|Title||Chaucer: Blurring and Creating Borders|
|Date/Time||Wednesday 6 July 2022: 11.15-12.45|
|Organiser||IMC Programming Committee|
|Moderator/Chair||Kenna L. Olsen, Department of English, Mount Royal University, Alberta|
|Paper 1119-a||'Drunkenness is the very sepulchre of human judgement': Intoxication and the Permeable Borders of Mind and Body in The Canterbury Tales
J. David Clemis, Department of Humanities, Mount Royal University, Alberta
Index Terms: Historiography - Medieval; Medicine; Mentalities; Science
|Paper 1119-b||Literary and Social Border Crossings in The Canterbury Tales
Kathleen Burt, Department of English, Middle Georgia State University
Index Terms: Gender Studies; Language and Literature - Middle English; Social History
|Paper 1119-c||Who Is Speaking?: Narrator and Auctorite in Chaucer's Troilus and Criseyde
Abby Williamson, Department of English, University of Texas at San Antonio
Index Terms: Language and Literature - Middle English; Learning (The Classical Inheritance)
While Chaucer has been seen to have a particularly modern understanding of 'alcoholism' and the sociability of drinking (Bowers, 1990; and Earnshaw, 2000), this paper locates Chaucer's presentations of drunkenness within the wider context of the period's medical and legal writing. Chaucer's rendering of intoxication and chronic drinking is revealing of a late medieval materialism consistent with the period's Hippocratic/ Galenic understandings of the relationship between the condition of the body and the formation of mental states. Despite differences in their moral and epistemological frames, there are interesting points of resonance between Chaucer's understanding of chronic drinking and recent neuroscientifically informed addiction theory.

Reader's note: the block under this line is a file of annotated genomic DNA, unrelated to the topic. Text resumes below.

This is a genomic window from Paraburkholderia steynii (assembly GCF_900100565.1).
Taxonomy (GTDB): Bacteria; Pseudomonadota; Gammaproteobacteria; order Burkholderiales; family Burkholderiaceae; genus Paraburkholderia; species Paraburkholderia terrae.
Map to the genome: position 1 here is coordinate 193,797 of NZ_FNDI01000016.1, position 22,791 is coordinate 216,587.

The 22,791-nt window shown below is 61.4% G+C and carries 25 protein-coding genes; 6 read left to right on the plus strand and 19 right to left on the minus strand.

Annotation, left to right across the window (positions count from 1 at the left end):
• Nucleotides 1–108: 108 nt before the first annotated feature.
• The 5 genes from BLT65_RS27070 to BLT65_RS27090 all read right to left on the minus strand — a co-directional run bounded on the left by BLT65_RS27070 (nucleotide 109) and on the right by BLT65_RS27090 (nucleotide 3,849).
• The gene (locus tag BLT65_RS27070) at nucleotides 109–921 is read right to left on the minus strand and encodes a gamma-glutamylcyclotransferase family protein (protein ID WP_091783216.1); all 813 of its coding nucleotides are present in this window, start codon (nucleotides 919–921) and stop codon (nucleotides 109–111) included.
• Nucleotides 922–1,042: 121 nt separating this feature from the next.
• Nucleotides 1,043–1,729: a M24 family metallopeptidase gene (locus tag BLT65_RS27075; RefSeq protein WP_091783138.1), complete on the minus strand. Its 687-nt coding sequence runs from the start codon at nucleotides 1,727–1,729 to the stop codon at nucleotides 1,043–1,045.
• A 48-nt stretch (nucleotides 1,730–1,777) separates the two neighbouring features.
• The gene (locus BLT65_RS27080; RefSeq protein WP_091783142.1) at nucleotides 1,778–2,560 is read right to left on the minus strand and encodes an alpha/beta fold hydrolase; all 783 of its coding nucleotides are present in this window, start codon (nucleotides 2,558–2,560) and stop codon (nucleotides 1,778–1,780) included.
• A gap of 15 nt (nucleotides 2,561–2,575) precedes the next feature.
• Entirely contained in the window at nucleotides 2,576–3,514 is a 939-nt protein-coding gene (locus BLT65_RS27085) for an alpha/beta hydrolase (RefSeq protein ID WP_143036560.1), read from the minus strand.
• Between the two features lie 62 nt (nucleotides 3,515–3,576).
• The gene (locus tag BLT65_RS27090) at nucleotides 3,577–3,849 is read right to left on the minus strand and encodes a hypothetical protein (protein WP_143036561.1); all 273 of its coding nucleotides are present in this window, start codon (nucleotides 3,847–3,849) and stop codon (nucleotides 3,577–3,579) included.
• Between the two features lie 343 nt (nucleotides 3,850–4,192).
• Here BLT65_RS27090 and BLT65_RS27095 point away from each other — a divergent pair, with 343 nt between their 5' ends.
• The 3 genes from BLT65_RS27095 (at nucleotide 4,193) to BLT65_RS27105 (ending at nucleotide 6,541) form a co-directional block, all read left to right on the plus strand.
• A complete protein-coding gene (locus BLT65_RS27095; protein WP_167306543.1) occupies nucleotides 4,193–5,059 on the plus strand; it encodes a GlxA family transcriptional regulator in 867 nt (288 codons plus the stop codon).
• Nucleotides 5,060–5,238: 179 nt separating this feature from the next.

The pilgrims in The Canterbury Tales are often interpreted according to expectations of class, profession, and gender. Looking beyond the 'General Prologue' to the inter-tale discussions reveals that there are in fact two different sets of social standards present. Addressing the borders between the tales by considering how the boundaries between the various pilgrims are maintained or obscured shows two general types of social expectation: the official standards established by the profession and those unofficially set by social stereotype, frequently more indirectly stated and negative. The pilgrim interactions between tales provides the space for these social borders to be explored and in some cases blurred.
Chaucer's Troilus and Criseyde disrupts the medieval notion of auctorite. While the 'history' of Troy and the two lovers should be based on histories of antiquity, Chaucer's narrator continuously undermines such notions and with it auctorite. Through the narrator's own sentimental interruptions and invocations of authorship by both audience and characters such as Pandarus, the lines between history/story and historian/storyteller become unstable. The creation of such instability in who exactly is telling the story is a method of satirising the notion of historical truth and the fantasy of auctorite in historical antiquity.